larch, any tree of the genus Larix, conifers of the family Pinaceae (pine family), which are unusual in that they are not evergreen. The various species are widely distributed in the Northern Hemisphere. Needles of the larches are mostly borne in characteristic radiating clusters. A western American larch (L. occidentalis) achieves a great height, and its lumber is used for interior construction, ties, posts, and cabinetmaking. The American, or black, larch (L. laricina), commonly called also tamarack and hackmatack, ranges from the Arctic Circle to cold swamps in more temperate regions of the NE United States and is cultivated elsewhere for its beauty. The wood of this species has been used in shipbuilding and for posts, ties, and poles. The European larch (L. decidua) has long been valued for its durable wood and as a source of Venice turpentine. This tree, the Japanese larch (L. leptolepis), and the Siberian larch (L. sibirica) are also cultivated for ornament. The related golden larch is Pseudolarix amabilis. Larch is classified in the division Pinophyta, class Pinopsida, order Coniferales, family Pinaceae.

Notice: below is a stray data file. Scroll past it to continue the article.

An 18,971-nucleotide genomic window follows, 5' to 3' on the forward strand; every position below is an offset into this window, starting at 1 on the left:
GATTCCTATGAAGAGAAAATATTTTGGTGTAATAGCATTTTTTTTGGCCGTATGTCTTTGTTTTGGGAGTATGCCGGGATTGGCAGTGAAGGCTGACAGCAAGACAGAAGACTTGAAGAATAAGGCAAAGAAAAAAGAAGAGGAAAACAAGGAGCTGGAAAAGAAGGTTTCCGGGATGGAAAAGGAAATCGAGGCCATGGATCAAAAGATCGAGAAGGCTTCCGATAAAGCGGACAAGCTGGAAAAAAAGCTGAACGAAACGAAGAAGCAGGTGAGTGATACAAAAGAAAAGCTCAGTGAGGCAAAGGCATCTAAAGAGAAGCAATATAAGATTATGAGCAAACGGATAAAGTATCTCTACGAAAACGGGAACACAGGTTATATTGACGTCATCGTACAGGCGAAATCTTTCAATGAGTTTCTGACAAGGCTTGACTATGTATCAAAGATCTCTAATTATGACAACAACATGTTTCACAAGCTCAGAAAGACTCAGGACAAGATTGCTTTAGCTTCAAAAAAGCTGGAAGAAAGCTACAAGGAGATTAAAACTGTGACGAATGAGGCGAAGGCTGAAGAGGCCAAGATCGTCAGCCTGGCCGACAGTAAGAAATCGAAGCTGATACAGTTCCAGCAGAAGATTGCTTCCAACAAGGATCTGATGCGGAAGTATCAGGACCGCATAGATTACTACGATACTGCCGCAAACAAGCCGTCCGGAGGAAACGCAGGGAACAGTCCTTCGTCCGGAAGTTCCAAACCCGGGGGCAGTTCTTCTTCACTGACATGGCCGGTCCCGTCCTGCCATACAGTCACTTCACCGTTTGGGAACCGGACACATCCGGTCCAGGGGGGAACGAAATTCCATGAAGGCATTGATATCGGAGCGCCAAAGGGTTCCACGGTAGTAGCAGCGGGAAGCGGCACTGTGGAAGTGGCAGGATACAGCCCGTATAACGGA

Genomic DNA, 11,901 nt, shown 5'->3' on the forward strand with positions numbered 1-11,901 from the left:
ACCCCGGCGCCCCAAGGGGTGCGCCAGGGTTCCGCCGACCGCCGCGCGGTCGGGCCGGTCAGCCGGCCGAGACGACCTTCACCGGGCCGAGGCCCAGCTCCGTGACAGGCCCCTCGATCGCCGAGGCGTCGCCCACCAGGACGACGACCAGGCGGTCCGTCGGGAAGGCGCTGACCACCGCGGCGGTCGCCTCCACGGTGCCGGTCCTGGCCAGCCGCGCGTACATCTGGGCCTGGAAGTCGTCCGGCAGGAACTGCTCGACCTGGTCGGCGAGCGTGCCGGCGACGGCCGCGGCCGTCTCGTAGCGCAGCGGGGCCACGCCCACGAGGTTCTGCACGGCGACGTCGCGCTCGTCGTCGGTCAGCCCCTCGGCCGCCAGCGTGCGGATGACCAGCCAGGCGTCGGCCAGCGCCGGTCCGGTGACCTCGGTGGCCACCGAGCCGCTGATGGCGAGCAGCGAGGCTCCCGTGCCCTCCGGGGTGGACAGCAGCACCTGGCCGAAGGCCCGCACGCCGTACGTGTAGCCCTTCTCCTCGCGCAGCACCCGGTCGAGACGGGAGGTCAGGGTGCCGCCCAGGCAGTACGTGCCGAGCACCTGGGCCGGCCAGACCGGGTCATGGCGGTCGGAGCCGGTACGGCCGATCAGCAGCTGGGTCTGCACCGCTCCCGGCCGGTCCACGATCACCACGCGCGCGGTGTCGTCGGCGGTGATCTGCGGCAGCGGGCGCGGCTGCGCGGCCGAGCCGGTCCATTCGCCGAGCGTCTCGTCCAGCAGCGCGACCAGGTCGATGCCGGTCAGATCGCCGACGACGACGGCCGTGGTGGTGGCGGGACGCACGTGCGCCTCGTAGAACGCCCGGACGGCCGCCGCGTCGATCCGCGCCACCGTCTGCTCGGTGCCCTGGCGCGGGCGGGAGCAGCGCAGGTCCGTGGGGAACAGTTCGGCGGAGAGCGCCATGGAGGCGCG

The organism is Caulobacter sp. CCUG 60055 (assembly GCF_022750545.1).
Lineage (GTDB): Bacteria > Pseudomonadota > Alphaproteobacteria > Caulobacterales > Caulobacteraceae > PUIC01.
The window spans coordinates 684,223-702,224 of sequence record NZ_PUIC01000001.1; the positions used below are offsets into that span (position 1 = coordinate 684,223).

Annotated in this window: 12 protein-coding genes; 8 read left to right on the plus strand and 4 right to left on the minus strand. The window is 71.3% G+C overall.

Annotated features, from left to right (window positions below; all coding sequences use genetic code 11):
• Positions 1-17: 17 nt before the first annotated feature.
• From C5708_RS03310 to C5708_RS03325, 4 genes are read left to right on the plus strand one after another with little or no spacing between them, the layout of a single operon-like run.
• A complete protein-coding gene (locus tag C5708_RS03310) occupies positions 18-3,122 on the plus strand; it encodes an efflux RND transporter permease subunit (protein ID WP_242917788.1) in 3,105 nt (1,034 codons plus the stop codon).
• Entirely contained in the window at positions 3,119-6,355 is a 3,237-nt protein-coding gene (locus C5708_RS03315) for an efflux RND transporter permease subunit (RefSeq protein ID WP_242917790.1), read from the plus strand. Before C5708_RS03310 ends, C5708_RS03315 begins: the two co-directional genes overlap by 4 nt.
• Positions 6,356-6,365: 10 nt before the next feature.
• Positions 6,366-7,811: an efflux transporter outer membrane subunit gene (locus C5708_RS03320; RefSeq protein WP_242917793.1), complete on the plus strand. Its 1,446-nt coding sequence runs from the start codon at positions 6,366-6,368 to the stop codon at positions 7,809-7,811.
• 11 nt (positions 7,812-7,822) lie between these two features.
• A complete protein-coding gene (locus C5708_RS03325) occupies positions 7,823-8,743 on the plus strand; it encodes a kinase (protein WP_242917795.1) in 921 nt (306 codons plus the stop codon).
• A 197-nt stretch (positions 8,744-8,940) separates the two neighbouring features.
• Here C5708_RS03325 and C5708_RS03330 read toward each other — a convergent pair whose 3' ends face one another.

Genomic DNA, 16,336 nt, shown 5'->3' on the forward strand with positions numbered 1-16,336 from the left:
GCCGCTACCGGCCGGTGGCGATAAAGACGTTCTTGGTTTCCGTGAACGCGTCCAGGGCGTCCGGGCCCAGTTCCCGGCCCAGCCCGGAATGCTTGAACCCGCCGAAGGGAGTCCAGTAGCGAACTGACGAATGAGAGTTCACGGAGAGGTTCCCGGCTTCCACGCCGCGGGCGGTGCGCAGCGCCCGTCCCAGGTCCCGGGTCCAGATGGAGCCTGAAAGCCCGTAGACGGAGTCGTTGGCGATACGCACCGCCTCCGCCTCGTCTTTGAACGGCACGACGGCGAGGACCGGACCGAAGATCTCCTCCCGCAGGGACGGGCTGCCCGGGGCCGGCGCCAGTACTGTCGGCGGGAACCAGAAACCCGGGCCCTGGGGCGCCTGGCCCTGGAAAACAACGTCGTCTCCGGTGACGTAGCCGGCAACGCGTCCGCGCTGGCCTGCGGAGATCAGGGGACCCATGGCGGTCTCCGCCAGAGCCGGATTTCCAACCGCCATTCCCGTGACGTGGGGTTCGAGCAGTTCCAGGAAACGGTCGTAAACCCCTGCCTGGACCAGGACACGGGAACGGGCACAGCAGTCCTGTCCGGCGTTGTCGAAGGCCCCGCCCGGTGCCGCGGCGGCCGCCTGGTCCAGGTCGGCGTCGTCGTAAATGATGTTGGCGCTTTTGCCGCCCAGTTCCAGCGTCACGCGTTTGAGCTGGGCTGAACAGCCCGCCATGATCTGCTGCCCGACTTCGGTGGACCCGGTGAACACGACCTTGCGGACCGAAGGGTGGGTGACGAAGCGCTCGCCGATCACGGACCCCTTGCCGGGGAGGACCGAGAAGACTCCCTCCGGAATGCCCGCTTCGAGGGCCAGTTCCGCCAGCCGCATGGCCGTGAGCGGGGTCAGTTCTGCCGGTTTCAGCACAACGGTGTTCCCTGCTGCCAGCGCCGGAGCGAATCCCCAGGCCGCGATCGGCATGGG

The Columbia Electronic Encyclopedia, 6th ed. Copyright © 2012, Columbia University Press. All rights reserved.
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